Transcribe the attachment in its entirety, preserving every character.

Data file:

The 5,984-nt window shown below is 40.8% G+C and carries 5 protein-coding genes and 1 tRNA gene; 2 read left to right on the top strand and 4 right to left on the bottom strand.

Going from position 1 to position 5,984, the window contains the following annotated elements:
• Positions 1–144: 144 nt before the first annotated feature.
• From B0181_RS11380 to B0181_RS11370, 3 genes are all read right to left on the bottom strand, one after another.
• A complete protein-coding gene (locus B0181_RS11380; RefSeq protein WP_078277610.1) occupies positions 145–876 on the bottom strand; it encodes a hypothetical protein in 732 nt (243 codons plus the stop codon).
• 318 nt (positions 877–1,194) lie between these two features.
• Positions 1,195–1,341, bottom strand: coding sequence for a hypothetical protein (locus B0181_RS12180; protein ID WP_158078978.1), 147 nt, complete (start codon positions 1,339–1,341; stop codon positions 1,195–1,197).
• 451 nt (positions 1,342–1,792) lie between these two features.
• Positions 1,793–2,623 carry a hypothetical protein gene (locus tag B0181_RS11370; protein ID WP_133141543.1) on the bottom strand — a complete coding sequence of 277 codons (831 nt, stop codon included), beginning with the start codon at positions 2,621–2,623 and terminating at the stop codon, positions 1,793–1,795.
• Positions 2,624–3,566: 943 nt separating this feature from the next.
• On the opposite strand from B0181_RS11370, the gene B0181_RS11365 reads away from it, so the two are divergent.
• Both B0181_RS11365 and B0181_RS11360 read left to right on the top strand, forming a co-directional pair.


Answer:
The 5,984-nt window shown below is 40.8% G+C and carries 5 protein-coding genes and 1 tRNA gene; 2 read left to right on the top strand and 4 right to left on the bottom strand.

Going from position 1 to position 5,984, the window contains the following annotated elements:
• Positions 1–144: 144 nt before the first annotated feature.
• From B0181_RS11380 to B0181_RS11370, 3 genes are all read right to left on the bottom strand, one after another.
• A complete protein-coding gene (locus B0181_RS11380; RefSeq protein WP_078277610.1) occupies positions 145–876 on the bottom strand; it encodes a hypothetical protein in 732 nt (243 codons plus the stop codon).
• 318 nt (positions 877–1,194) lie between these two features.
• Positions 1,195–1,341, bottom strand: coding sequence for a hypothetical protein (locus B0181_RS12180; protein ID WP_158078978.1), 147 nt, complete (start codon positions 1,339–1,341; stop codon positions 1,195–1,197).
• 451 nt (positions 1,342–1,792) lie between these two features.
• Positions 1,793–2,623 carry a hypothetical protein gene (locus tag B0181_RS11370; protein ID WP_133141543.1) on the bottom strand — a complete coding sequence of 277 codons (831 nt, stop codon included), beginning with the start codon at positions 2,621–2,623 and terminating at the stop codon, positions 1,793–1,795.
• Positions 2,624–3,566: 943 nt separating this feature from the next.
• On the opposite strand from B0181_RS11370, the gene B0181_RS11365 reads away from it, so the two are divergent.
• Both B0181_RS11365 and B0181_RS11360 read left to right on the top strand, forming a co-directional pair.